Date of Award


Degree Type


Degree Name

Master of Engineering Science


Electrical and Computer Engineering


Prof. Amirnaser Yazdani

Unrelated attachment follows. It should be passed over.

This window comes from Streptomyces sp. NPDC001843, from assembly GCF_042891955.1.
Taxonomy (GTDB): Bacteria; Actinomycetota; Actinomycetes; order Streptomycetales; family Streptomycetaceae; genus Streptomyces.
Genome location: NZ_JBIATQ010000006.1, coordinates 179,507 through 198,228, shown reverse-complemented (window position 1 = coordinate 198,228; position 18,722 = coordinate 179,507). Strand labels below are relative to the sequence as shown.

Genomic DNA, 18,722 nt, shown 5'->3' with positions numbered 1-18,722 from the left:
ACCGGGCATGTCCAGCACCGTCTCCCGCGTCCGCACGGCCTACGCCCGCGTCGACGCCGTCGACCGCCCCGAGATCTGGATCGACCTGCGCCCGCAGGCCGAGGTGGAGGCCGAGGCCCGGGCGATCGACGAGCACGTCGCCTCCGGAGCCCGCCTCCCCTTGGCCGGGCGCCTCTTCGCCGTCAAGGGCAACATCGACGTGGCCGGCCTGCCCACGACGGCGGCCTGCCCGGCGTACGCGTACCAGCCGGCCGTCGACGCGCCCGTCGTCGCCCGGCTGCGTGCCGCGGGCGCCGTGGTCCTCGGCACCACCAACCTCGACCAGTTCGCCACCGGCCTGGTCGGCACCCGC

In recent years, there has been significant interest in utilization of PhotoVoltaic (PV) solar systems of single- and double-digit MW power ratings, at sub-transmission and distribution voltage levels of the power system, under the umbrella of Distributed Generation (DG). Despite this interest, however, inadequate investigation has been dedicated to the connection of PV systems to distribution networks, and there is little experience regarding the operation of such PV systems. The study reported in this thesis attempts to address this gap. This thesis proposes a control strategy and provides stability analysis for a typical singlestage, three-phase, PV system that is connected to a (residential/commercial) distribution network. The control is based on an inner current-control loop and an outer DC-link voltage regulator. The current-control strategy decouples the dynamics of the PV system from those of the network and the loads. The DC-link voltage control scheme enables the control and maximization of the output real power of the PV system. Further, a feed-forward control strategy is employed for the DC-link voltage regulation scheme, to enhance the stability of the PV system. The feed-forward compensation scheme makes the PV system dynamics independent of the nonlinear characteristic of the PV panels. This, in turn, permits the design and optimization of the PV system controllers for a wide range of operating conditions. In this thesis, a mathematical model and a control design methodology are presented for the PV system, and it is shown that, under proposed control, the PV system fulfills the operational requirements for a grid-connected PV system. The effectiveness of the proposed control strategy and the most important transients of the PV system are evaluated through simulation studies conducted on a detailed switched model of the PV system, in the PSCAD∕EMTDC software environment. Based on the developed mathematical model, a modal/sensitivity analysis is conducted in this thesis on a linearized model of the overall system, i.e. the PV system, the distribution network, and the local loads, to characterize the dynamic properties, to evaluate the robustness of the controllers, and to identify the nature of interactions between the PV system and the network/loads. The modal analysis confirms that, under the proposed control strategy, dynamics of the PV system are decoupled from those of the distribution network/loads. This, alternatively, means that, if its controllers are designed based on the proposed structure and methodology, the PV system iii does not destabilize the distribution network. It is also shown that the PV system dynamics are not influenced by those of the network. Thus, the PV system maintains its stability and dynamic properties despite major variations in the line length, line X/R ratio, load type, and load distance from the PV system.



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